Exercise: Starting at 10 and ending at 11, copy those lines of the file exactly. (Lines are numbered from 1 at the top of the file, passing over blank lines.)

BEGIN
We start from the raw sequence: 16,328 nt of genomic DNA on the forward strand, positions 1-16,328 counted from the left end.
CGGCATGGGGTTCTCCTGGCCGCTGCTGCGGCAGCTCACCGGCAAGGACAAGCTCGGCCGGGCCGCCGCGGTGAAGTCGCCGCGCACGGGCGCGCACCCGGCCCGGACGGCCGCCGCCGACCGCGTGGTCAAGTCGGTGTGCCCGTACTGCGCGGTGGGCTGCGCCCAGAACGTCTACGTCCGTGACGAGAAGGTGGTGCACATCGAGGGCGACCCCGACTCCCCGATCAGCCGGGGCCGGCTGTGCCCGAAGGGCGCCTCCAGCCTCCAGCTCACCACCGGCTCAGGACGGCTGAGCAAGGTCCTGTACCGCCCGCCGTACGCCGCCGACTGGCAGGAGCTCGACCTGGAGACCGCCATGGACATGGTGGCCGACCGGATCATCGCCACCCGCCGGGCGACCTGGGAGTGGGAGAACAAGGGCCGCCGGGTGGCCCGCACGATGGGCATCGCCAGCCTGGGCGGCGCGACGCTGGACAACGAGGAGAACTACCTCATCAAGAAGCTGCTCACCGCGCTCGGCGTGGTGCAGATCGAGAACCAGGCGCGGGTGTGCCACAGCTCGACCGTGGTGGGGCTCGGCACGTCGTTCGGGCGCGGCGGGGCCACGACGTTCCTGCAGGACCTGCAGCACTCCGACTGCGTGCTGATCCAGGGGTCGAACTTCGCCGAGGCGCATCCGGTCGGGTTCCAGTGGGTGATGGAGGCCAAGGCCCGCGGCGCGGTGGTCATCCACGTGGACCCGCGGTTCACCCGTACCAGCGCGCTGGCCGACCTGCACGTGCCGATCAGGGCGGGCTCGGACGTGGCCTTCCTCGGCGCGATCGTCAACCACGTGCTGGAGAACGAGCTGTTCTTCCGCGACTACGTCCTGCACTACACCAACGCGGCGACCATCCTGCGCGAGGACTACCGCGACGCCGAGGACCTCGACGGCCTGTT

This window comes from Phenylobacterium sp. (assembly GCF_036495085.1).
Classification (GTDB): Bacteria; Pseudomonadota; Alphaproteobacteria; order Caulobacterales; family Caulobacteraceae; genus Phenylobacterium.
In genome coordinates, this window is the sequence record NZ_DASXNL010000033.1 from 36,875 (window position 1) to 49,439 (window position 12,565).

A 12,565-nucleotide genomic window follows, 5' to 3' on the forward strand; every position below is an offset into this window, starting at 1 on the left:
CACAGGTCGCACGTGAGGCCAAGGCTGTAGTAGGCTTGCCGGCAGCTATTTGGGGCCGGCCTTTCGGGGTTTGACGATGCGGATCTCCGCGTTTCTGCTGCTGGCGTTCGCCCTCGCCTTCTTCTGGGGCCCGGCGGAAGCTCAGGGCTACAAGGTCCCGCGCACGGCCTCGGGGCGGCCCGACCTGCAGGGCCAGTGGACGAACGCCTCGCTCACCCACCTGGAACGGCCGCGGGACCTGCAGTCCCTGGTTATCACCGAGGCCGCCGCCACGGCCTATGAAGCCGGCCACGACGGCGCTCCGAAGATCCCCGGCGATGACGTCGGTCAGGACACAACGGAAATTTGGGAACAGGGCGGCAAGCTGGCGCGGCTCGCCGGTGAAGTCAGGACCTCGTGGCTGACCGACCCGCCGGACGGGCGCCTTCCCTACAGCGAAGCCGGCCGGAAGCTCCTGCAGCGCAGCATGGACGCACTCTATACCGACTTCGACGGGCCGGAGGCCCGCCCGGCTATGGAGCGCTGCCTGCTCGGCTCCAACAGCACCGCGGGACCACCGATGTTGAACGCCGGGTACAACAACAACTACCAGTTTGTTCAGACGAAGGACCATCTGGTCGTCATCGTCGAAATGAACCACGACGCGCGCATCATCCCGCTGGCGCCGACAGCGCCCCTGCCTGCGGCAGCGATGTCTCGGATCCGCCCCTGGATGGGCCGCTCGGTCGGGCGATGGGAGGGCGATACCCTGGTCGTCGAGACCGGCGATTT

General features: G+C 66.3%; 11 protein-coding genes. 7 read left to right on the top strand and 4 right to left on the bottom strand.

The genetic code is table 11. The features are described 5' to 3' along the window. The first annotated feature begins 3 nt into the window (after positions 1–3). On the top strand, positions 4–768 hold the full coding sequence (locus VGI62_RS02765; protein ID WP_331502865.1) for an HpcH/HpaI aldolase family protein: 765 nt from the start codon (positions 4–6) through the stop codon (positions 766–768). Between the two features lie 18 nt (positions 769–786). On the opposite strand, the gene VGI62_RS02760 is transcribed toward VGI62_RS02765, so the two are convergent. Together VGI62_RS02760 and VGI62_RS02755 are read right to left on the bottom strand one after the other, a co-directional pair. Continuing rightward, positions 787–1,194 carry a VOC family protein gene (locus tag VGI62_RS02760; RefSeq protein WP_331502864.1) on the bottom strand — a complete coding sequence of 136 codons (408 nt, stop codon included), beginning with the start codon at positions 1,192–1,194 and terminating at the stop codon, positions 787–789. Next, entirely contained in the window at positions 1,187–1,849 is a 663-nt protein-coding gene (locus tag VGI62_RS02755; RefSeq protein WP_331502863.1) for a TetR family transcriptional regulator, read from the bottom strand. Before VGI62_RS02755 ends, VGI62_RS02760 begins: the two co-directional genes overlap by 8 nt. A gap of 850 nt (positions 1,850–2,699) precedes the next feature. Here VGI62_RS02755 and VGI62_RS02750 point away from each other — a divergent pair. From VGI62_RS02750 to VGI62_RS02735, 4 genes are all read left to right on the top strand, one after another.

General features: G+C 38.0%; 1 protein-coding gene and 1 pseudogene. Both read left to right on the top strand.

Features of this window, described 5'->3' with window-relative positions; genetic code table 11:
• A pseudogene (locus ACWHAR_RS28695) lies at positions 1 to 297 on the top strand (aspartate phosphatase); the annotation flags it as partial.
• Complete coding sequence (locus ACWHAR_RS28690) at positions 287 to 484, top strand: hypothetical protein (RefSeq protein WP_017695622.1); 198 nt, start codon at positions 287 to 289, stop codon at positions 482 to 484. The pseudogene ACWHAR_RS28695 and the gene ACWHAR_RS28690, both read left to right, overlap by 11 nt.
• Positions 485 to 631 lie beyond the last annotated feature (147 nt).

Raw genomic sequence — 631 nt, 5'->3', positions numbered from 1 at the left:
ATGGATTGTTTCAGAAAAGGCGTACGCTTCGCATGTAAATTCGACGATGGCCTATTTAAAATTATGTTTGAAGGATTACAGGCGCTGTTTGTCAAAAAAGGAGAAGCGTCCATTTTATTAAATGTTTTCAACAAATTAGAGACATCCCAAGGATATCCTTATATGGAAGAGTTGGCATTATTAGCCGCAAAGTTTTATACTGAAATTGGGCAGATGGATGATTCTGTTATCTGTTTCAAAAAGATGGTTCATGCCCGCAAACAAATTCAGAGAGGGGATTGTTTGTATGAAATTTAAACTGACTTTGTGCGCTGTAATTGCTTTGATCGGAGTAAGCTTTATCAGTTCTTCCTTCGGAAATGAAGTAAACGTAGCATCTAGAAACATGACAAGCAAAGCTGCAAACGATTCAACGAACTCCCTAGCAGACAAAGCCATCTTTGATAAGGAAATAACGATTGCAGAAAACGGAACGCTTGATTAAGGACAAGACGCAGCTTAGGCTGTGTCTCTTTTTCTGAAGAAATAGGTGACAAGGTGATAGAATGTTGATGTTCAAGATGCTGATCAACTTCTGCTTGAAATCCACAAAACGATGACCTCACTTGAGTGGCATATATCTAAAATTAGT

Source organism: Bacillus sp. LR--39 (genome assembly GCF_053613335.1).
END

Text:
General features: G+C 38.0%; 1 protein-coding gene and 1 pseudogene. Both read left to right on the top strand.

Features of this window, described 5'->3' with window-relative positions; genetic code table 11: